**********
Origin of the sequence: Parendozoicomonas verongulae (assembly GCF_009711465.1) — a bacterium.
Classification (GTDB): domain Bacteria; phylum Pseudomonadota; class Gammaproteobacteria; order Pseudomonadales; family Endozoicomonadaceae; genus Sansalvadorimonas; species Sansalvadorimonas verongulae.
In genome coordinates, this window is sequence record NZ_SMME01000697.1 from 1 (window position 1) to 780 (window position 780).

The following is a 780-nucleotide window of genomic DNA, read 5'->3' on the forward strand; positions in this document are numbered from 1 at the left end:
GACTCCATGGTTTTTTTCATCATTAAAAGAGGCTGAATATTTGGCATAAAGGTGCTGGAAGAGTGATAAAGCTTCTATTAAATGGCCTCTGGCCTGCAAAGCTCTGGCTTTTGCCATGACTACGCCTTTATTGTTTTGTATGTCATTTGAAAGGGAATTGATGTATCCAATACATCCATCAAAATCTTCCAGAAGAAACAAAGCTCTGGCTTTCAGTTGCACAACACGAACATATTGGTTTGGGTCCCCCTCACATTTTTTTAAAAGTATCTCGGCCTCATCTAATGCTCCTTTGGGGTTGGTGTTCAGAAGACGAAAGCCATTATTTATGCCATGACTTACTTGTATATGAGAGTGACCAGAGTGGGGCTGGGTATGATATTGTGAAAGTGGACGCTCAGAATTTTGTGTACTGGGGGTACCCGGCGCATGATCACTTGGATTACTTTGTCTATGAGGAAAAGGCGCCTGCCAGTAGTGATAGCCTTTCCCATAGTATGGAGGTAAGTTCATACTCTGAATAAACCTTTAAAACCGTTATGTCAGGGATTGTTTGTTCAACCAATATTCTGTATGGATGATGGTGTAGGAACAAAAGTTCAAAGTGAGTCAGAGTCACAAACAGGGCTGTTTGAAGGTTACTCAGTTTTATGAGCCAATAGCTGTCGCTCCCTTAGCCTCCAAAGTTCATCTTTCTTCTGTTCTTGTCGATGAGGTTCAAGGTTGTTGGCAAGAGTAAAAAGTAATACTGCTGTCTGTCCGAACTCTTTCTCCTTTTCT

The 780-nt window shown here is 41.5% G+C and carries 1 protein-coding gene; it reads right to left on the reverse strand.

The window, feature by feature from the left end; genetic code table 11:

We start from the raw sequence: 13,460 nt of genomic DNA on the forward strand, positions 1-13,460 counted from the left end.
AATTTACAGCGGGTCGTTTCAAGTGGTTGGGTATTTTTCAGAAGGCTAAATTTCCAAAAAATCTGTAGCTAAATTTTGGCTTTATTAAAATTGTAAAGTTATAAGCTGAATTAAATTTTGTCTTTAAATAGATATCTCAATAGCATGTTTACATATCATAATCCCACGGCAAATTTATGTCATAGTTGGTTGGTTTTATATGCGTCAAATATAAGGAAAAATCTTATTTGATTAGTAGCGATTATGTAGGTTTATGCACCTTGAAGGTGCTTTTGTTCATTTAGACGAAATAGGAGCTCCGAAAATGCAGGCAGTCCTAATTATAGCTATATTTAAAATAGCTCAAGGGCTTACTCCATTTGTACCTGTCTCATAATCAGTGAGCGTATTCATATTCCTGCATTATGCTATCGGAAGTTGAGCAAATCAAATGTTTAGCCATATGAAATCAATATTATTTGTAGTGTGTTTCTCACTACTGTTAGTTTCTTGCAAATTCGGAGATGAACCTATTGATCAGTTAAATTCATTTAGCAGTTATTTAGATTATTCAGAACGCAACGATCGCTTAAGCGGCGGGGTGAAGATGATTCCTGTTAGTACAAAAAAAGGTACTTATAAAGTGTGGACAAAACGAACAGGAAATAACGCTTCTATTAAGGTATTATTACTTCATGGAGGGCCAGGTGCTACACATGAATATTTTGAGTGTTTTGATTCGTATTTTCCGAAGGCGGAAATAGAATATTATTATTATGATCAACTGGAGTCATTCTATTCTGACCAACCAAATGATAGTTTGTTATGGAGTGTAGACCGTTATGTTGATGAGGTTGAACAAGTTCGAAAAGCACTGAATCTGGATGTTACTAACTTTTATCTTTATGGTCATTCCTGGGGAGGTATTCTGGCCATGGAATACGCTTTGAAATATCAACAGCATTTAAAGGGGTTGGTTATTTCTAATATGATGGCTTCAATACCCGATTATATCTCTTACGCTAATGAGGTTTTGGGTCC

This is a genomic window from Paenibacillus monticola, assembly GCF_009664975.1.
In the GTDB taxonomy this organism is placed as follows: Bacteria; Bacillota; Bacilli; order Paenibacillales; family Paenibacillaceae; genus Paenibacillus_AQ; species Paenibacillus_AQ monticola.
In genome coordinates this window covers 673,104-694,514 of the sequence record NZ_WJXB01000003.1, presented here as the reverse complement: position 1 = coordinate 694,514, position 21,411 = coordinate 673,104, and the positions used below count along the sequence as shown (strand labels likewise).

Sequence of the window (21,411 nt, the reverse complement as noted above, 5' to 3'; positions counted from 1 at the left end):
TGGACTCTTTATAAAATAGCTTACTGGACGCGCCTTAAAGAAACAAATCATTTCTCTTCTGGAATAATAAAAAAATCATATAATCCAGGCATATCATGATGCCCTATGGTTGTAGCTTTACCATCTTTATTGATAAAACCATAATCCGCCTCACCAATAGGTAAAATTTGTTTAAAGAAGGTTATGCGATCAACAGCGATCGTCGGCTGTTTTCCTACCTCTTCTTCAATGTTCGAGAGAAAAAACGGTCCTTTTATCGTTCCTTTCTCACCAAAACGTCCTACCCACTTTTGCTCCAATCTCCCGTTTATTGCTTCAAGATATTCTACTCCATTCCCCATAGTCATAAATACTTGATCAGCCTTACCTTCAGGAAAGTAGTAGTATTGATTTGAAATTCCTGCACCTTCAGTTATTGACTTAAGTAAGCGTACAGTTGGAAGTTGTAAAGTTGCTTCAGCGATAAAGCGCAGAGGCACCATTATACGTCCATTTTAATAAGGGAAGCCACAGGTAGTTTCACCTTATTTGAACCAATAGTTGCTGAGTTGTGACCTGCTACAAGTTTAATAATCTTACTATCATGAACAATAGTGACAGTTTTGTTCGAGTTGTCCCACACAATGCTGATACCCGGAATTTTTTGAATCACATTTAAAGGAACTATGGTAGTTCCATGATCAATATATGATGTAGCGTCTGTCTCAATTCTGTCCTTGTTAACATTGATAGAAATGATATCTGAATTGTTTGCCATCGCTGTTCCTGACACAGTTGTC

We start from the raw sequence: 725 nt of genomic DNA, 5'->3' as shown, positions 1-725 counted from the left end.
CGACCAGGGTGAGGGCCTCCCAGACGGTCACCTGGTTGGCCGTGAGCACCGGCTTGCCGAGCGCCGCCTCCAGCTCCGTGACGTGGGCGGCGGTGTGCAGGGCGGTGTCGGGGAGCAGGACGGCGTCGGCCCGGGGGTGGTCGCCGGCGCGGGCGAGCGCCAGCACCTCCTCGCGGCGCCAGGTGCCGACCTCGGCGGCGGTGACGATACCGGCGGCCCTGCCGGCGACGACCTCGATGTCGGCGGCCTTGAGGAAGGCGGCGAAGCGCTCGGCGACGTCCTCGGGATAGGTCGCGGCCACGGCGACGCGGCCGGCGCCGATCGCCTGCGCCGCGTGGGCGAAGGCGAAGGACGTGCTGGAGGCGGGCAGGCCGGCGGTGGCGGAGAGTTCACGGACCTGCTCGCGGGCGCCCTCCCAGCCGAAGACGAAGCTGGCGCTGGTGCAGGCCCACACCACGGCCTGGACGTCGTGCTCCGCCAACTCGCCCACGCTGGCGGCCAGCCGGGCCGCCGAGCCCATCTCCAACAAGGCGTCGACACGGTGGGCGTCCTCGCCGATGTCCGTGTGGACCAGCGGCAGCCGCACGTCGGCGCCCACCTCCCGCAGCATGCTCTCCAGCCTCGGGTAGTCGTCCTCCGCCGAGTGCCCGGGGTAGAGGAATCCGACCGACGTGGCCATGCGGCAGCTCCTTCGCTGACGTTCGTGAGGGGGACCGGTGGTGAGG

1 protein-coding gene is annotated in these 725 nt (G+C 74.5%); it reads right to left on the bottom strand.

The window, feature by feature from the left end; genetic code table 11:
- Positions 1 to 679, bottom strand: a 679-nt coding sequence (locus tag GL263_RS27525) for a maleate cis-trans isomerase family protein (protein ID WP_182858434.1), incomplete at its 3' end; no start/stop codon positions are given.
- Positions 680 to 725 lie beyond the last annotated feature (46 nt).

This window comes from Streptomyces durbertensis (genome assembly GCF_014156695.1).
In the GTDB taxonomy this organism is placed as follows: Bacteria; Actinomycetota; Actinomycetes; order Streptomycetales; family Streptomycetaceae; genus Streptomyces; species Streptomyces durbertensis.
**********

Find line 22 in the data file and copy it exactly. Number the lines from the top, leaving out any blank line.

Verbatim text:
In the GTDB taxonomy this organism is placed as follows: Bacteria; Actinomycetota; Actinomycetes; order Streptomycetales; family Streptomycetaceae; genus Streptomyces; species Streptomyces durbertensis.